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After I Read This, I Know How To Make My iPhone Run Faster

After I Read This, I Know How To Make My iPhone Run Faster

What is one thing that is your TI-84 calculator, MacBook, and iPhone all have in common? They all perform like computers, and one thing that occurs the more you use a computer, storing more and more information on the memory, is that it starts to run slower. This is seriously put a hinder on your experience, but this doesn’t mean that you have to throw in the towel and accept that a slow iPhone comes with age. There are things you can do to have your iPhone run faster and today we will look at ten ways you can optimize your iPhone’s performance.

Perform a Device Cleanse

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    The biggest culprit for a slow system is one filled with unnecessary material. However, even those who clean out their app collection still find that they have a slow device. It is because there are various other things you need to clean out of your iPhone to ensure optimal performance. Aside from applications and even photos, go through the Messages app and delete old conversations.

    Those that include multimedia can still weigh down on your device. Additionally, clear the cache from your iPhone. Cache is memory that is stored in your iPhone’s Safari browser for future usage. Many times, you can find yourself with cache that isn’t even necessary anymore. Go to Settings, then in your Safari settings click on Clear Cookies and Data.

    Turn Off Auto Updates and Downloads

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      When you device is constantly checking for updates and downloads, it not only puts a hamper on your device’s battery life, it also affects your device’s speed. To prevent your iPhone from always having this task run, go to Settings, then check off Music, Apps, Updates accordingly in the iTunes & App Store page, based on which updates you want to disable.

      Close Running Apps

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        As you will begin to notice, constantly having tasks running, from downloads to unnecessary material, is the largest culprit for a slow device. This means that you should develop a habit of closing applications after every use. Being an iPhone user since well before the page swipe mechanism was developed, I’ve gained a habit of double-pressing the home button, and sliding up each application that I will not make use of.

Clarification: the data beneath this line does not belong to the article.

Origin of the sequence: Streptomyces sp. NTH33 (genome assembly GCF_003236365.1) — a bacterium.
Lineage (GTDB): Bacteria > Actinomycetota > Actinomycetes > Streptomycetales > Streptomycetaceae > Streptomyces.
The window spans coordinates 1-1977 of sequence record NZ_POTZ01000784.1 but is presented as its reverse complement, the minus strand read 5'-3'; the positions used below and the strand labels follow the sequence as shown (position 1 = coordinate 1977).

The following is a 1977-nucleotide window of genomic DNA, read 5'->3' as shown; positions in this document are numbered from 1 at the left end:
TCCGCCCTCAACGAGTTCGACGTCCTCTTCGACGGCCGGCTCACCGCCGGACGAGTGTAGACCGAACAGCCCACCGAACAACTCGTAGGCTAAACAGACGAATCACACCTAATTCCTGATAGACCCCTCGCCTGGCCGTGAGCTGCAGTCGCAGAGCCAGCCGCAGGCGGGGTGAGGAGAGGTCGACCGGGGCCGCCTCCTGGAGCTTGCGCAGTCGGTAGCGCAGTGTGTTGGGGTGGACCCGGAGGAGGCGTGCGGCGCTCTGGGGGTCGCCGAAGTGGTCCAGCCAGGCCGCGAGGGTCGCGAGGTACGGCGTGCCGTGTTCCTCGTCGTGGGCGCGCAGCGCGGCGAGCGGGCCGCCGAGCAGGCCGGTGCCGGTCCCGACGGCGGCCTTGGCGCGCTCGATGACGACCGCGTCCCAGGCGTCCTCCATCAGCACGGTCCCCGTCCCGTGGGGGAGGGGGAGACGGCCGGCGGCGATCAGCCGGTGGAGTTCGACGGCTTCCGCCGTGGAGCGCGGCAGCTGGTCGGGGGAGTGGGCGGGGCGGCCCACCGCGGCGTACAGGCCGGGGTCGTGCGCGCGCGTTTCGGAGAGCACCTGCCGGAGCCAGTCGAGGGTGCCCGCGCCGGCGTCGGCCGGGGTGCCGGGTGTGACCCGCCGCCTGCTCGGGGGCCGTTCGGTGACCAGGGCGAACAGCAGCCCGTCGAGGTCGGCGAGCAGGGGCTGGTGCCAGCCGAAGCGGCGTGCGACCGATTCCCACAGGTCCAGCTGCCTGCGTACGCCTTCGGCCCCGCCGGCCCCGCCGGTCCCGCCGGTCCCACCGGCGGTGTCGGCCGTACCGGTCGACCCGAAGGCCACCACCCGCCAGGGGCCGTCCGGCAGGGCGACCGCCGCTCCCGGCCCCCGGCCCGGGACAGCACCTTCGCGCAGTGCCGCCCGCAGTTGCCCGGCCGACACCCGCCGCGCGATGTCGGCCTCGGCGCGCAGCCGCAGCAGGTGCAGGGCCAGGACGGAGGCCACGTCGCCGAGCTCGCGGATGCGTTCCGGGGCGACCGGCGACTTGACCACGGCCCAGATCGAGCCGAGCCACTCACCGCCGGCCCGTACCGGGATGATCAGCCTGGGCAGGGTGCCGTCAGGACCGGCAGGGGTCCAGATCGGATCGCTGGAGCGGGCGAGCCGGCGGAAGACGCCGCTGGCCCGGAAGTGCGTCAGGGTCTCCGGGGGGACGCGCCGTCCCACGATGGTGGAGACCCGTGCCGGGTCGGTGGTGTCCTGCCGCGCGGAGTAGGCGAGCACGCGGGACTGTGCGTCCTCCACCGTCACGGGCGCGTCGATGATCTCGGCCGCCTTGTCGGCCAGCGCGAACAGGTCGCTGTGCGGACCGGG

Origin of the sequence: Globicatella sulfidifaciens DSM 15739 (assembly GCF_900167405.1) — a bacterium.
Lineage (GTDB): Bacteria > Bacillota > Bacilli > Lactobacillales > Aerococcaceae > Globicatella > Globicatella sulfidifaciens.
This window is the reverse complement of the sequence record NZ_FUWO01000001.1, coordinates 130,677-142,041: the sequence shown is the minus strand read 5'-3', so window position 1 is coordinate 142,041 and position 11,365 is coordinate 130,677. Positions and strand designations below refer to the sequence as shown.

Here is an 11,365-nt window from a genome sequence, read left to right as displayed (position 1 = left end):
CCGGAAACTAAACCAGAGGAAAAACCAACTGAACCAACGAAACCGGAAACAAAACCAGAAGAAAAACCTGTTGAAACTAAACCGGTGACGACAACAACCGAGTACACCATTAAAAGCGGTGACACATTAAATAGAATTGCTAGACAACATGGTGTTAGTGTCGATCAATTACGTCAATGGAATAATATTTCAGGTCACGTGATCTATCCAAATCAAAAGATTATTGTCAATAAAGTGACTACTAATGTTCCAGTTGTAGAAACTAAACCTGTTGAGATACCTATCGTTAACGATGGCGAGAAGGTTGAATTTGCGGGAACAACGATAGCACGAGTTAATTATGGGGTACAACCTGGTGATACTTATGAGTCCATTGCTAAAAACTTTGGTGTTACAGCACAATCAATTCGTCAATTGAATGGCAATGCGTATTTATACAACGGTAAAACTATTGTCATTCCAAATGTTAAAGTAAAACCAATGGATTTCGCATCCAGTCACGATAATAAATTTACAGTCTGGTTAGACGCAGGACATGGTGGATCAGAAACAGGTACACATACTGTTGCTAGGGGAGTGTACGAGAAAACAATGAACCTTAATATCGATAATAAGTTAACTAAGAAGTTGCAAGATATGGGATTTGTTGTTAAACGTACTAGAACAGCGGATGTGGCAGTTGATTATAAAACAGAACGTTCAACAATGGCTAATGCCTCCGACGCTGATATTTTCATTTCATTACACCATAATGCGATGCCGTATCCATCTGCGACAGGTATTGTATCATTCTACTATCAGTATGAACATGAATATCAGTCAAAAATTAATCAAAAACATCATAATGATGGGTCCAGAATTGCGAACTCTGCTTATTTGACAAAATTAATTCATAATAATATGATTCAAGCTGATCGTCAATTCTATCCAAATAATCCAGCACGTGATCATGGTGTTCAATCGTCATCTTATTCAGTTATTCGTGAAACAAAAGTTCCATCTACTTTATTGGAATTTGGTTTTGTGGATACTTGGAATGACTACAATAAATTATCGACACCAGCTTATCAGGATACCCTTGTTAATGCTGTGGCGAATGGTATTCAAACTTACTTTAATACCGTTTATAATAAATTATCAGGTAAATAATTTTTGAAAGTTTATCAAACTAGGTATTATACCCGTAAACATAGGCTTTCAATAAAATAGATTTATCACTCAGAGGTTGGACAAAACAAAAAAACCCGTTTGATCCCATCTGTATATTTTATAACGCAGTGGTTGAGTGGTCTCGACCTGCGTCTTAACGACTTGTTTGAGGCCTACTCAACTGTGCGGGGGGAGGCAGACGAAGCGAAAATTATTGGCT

Update Your Software

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          Making use of the old software on your iPhone not only makes you behind the times on the great features Apple releases in every iteration, it also prevents you from taking advantage of a faster device. New updates show an improved processing speed for various aspects of your phone, from Safari to improved calling. In the Settings folder, regularly make a trip to the Software Update tab in General. While Apple does notify you when a new update is available, this is an added measure to ensure you have the most updated iPhone out there.

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          Perform Some Tweaks

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            There are some aspects of your iPhone that you don’t always think or adjustable off the bat. One of these things is the background motion that your iPhone does. Take your iPhone, locked or unlocked (sans any notifications), and stare at the screen. Now, while staring, move the iPhone up and down. You will see that the background will move as well. This is an effect that is cool, but unnecessary. You can disable it to ensure that you will always have optimal device speed. To disable, simply go to Settings, then General, followed by the Accessibility. From there, simply turn on Reduce Motion.

            Other things you can do include turning off Background App Refresh. This is what keeps application content updated, even when not in use. There’s a dedicated folder for Background App Refresh in the General folder of Settings that allows you to tick off each application that you’d like/disable from updating in the background.